Lessons of great import

Gullit v Juninho: How players at Chelsea and Middlesbrough have caught the continental drift By Ian Ridley
Click to follow
The Independent Online
THE flood of imports to the English game this season flows on. Some come for the money, some may come for the challenge. Some may even come for the shopping. Above all that, today's principal pair at Stamford Bridge rank among the most valuable.

It is not just in 90 minutes once or twice a week that wise foreign acquisitions can enhance a team. Beyond any concerns about season-ticket and merchandising sales, the likes ofChelsea's Ruud Gullit and Middlesbrough's Juninho can bring much to a club through influence and example.

Gullit's has been immense. His is a relaxed presence, at 34 having achieved all there is in the game, save for a World Cup winners' medal with Holland, which might even have been his in different circumstances. It emerges in his openness as a rounded, secure character and his deportment both on and off the field.

"He is such a big personality," saidthe Chelsea striker Gavin Peacock. "Very influential in the dressing room. He speaks his mind, and is on the same wavelength as the rest of the players. He is always approachable. Because he is so fluent in languages, he can give and take all the banter. It really is a privilege to be around him."

But how exactly does he influence a team? "Players are always asking about his days at Milan," Peacock said. "And he will tell you how they did it there. He talks about diet and fitness and, as well as listening, you find yourself watching him in training to see how he makes space, which is one of the strong points of his game.

"You also pick up points about stretching and flexibility," Peacock added. "Sometimes at the beginning of training, Peter Shreeves [Chelsea's assistant manager] will say 'right, let's see how Ruud warms up' and we'll take it in." This correspondent remembers Gullit's Dutch pioneering an extended pre-match exercise routine, which began an hour before kick-off, at the European Championship in 1988.

"A lot of what he has he is naturally blessed with," Peacock explained, "which isn't to say he doesn't work hard. But it's like the gaffer, you can't quite put your finger on some of it. Ruud is very strong and quick, a magnificent athlete." Indeed, his supposed porcelain knees are standing up to the rigours of the Premiership. Though Chelsea's successful run of the last few months began with him injured, his presence has clearly permeated.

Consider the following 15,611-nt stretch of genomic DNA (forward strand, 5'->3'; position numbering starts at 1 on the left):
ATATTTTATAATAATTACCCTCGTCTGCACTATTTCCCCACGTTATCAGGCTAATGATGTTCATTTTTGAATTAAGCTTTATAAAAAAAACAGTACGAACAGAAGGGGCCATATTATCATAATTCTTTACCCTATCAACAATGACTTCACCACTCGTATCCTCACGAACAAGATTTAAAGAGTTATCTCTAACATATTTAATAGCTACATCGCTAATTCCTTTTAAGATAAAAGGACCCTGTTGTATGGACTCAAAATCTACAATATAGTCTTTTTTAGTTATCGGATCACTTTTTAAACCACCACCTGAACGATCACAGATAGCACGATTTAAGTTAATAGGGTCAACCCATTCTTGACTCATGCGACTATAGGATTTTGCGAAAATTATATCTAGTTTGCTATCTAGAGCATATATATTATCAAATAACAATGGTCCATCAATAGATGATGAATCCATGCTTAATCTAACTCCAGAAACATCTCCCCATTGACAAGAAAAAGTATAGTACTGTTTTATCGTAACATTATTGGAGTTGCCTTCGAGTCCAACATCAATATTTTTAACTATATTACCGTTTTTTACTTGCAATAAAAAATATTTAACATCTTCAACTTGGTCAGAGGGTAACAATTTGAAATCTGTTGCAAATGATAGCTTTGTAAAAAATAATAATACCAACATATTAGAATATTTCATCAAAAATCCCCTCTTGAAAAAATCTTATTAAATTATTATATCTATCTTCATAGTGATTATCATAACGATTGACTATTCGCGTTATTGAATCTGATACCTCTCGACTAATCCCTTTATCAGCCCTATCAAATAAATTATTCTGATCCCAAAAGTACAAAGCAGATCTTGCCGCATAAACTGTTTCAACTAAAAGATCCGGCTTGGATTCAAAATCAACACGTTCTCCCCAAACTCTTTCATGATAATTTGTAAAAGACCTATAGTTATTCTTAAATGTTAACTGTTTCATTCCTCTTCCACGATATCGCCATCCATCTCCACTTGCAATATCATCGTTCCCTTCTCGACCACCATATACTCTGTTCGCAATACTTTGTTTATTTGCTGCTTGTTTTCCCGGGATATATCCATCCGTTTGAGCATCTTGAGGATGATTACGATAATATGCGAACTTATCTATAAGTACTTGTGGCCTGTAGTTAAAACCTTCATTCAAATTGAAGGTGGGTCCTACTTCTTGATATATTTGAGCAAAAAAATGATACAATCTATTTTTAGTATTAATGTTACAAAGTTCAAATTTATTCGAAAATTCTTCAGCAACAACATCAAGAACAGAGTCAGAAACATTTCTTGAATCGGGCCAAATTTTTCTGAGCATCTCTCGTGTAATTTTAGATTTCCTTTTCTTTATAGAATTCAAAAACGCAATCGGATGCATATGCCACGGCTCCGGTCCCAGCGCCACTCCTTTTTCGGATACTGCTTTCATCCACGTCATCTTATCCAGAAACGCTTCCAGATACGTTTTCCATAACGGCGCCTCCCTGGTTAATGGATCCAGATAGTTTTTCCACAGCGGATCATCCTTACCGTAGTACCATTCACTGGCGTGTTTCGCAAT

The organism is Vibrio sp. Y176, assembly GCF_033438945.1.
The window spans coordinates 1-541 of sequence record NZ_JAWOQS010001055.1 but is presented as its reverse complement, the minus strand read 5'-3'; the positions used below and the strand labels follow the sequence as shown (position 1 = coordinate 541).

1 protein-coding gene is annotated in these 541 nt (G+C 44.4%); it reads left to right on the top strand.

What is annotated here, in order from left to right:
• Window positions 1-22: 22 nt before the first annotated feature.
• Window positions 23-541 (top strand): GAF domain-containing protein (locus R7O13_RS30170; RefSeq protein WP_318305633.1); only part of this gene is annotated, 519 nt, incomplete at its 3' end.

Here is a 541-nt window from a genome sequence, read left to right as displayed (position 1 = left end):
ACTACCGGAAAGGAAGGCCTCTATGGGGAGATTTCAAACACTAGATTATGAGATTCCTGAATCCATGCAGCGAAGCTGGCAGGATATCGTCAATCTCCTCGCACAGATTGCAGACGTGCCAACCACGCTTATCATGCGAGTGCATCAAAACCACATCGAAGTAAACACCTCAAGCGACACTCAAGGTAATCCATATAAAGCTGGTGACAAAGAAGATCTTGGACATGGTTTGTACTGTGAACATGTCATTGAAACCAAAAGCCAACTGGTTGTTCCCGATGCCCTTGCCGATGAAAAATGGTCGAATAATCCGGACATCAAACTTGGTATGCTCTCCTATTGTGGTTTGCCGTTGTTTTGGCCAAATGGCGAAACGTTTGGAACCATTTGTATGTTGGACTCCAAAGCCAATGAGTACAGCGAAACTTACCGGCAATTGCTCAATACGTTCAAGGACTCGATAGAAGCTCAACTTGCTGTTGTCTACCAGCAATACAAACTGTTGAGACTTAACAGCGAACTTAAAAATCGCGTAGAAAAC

Managers frequently seek to send their own persona on the field, so is it fair to say that Gullit is Glenn Hoddle's? "That may be," Peacock said. "I guess when he retired as a player at the end of last season he wanted an influence on the pitch. They do have the same ideas, on the way the game should be played."

One recalls the pair's first encounter, Gullit's first game in London: as a 22-year-old, he was playing for Feyenoord against Tottenham in a Uefa Cup tie. After 45 minutes, Spurs led 4-0 on the back of a breathtaking performance from Hoddle. Gullit's respect for him had begun, so too Hoddle's awareness of an emerging talent whose career he would follow. Come to think of it, should Hoddle be lost to England, perhaps Chelsea have a ready-made replacement.

Juninho is at a different stage, at 22 still finding his twinkling feet in an alien environment. "I think we are about to see the best of him," the Middlesbrough assistant manager, Viv Anderson, said. "He's had three months in a hotel, still learning the language, but he's now getting settled in a house with his family."

According to Anderson he has still managed to have a considerable effect on the team, if only sporadically, quite apart from the message in his very signing that Middlesbrough intended to compete with the elite. "His skill does rub off on the other players," Anderson added. "Technically they can learn a lot from him."

Such as? "Well, his movement with the ball; his balance is excellent. As a defender myself, I notice that sometimes he pushes the ball ahead of himself and you think you can just nick it off him. But his feet are so quick and he has such good acceleration that you can be dumped on your backside and out of the game with him past you."

Like Jurgen Klinsmann, Gullit may have found the idea of a last clog dance in London attractive; Juninho attracted by the burgeoning prosperity of the Premiership. But while others arrive with mixed motives and probably fleeting contributions, their effect has been wealth well spent.(Graphic omitted)